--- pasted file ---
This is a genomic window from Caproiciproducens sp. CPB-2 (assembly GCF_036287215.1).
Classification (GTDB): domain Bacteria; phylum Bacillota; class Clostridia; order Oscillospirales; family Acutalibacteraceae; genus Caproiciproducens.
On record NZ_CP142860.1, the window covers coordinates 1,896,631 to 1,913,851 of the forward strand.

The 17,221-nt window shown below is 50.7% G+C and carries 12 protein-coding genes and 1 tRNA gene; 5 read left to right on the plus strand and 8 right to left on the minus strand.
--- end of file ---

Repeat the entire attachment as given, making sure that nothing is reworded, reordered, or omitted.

This is a genomic window from Caproiciproducens sp. CPB-2 (assembly GCF_036287215.1).
Classification (GTDB): domain Bacteria; phylum Bacillota; class Clostridia; order Oscillospirales; family Acutalibacteraceae; genus Caproiciproducens.
On record NZ_CP142860.1, the window covers coordinates 1,896,631 to 1,913,851 of the forward strand.

The 17,221-nt window shown below is 50.7% G+C and carries 12 protein-coding genes and 1 tRNA gene; 5 read left to right on the plus strand and 8 right to left on the minus strand.